I felt the character was paper-thin, and on a few occasions I was actually rooting for the monster to despatch them already. The only good scene is when they're in the subway and Rob's mother calls to make sure they're okay and he has to tell her his brother died. So that's what... two minutes out of 90?

This film was a waste of my time. First Knocked up, now this... I really must stop paying attention to Asterisk's brother's idea of a great film...
Adam said...
Yet further proof that I will never understand Red and Asterisk haha.
Shea said...
this was one of my favorite theater experiences of recent times. El Orfanato is right there with it.

I loved the movie. I loved the characters and i was definitely surprised at how much depth they gave us from a hand held perspective.

Love the movie. A great step with the Blair technique.

Amazing creature design too.
Andy said...
I don't think I cared about the characters quite as much as Adam, but I did really enjoy Cloverfield. The monster was incredible. I can't believe they show one of the best shots of it in the dvd commercials...LAME.
Adam said...
Yeah, it was just such a breath of fresh air. A creature feature with an emotionl anchor. Reminded me of "Jaws" in a lot of ways, just because you were attached to the characters - Who didn't love Hud as he was clumsily trying to hit on Marlena?

Small, subtle things that built the character of those involved - which is what I always look for.

I can' wait to rip into the DVD bonus features - be sure to pick it up at an FYE or Suncoast as they have the exclusive packaging.

Apparently our monster here was an infant, which is why it walked so weird etc, it was basically throwing a temper-tantrum. Can't wait to see Momma show up sometime...

And as for the DVD commercials, shame on the stupid people who didn't see this in the theater, haha.
Shea said...
I think was definitely a theater experience. I agree with red on the most emotional moment in the movie being the phone call with Mommy.

I dont think I cared too much when little brother died but I was definitely feeling it for Marlena.

I loved how they used they taped over footage of Coney Island to cut back and forth between.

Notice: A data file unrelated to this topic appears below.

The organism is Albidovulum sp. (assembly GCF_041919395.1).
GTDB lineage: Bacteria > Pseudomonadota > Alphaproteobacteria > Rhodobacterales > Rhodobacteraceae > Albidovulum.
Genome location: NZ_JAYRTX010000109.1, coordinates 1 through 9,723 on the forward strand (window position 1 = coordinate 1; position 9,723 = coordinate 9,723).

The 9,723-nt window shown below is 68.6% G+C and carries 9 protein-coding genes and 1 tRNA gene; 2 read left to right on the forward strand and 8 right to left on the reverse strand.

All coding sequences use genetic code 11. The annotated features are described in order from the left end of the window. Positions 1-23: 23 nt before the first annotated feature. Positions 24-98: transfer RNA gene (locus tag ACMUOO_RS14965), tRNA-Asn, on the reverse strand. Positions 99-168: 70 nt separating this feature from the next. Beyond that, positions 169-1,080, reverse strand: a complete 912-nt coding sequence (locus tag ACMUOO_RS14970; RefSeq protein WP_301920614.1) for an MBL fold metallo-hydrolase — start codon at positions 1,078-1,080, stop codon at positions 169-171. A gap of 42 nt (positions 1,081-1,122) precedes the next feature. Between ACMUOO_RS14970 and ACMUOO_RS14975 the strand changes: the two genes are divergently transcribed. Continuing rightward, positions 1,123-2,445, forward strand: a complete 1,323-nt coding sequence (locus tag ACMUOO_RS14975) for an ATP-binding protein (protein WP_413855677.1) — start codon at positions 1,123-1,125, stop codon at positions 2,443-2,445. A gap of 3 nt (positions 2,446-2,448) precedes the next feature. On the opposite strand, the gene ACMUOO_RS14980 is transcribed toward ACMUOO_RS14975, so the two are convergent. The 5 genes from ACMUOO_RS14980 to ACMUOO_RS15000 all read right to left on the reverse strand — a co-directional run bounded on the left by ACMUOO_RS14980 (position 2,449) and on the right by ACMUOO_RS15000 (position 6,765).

Nick said...
I loved the movie, can't wait for the DVD. I agree about the emotional depth of the characters. Hud was the best, and you barely even saw him!
* (asterisk) (http://suchastheyare.blogspot.com) said...
Okay...

First up, Mr Frazier, Red and I do have differing opinions once in a while, y'know, and this is actually one of those occasions.

While I can see that it might be more affecting in a cinema (theater) setting, obviously the type of film it is means that it ultimately plays okay on TV. I actually found myself quite gripped by the action on a couple of occasions, though I did think the characterizations were thin.

My main gripe is that this feels like a big producer dipping his feet into digital filmmaking territory, unable to commit flat-out in the way that Fincher and Lynch have, and instead deciding to make the digital look part of the story (which is all well and good if you are working on with no budget, but this just feels like it's trying to dupe non-educated filmgoers into thinking this is a small sleeper picture).

But, that said, it would be churlish to let this cloud my overall judgment of the movie, which is largely positive. It's no Blair Witch Project, but it did more or less what I hoped it would, so I was pleasantly surprised.

One of my favourite parts, FWIW, was when Hud says he's got the monster on tape, so he rewinds to show everyone, but of course we don't see it. That was nice.
Adam said...
I would agree with * that the rewind scene is one of my favorite parts. As for trying to dupe audiences, I don't really think that's the case. The budget for the film was $30 million, which is considered low budget for a film of its kind these days. I mean, "Transformers" had a $150 million budget and THAT was cheap compared to Spider-Man 3 and Pirates 3 etc.

I think in the case of the creature itself, there really wasn't a choice between it being practical or digital. It's just too big, they could have done a foot here or an arm there, but it ultimately would've felt more staged than the natural flow of the creature as one giant beast.

Anyway, It's 9:46 am here and I'm eating yogurt and a granola bar while drinking some green tea. WHAT THE HELL IS WRONG WITH ME?

Paul said...
I will agree that this was a great experience in the theater, everything I was hoping for. The camera and style of filming did a great job of adding suspense and the lack of omnicient pov.

I do agree with some of the comments about the characters though. They did a fine job of moving the story along, but personally I didn't care too much for any of them. Guess I couldn't feel the emotion...even during the call to mom, it seemed to acted and less real.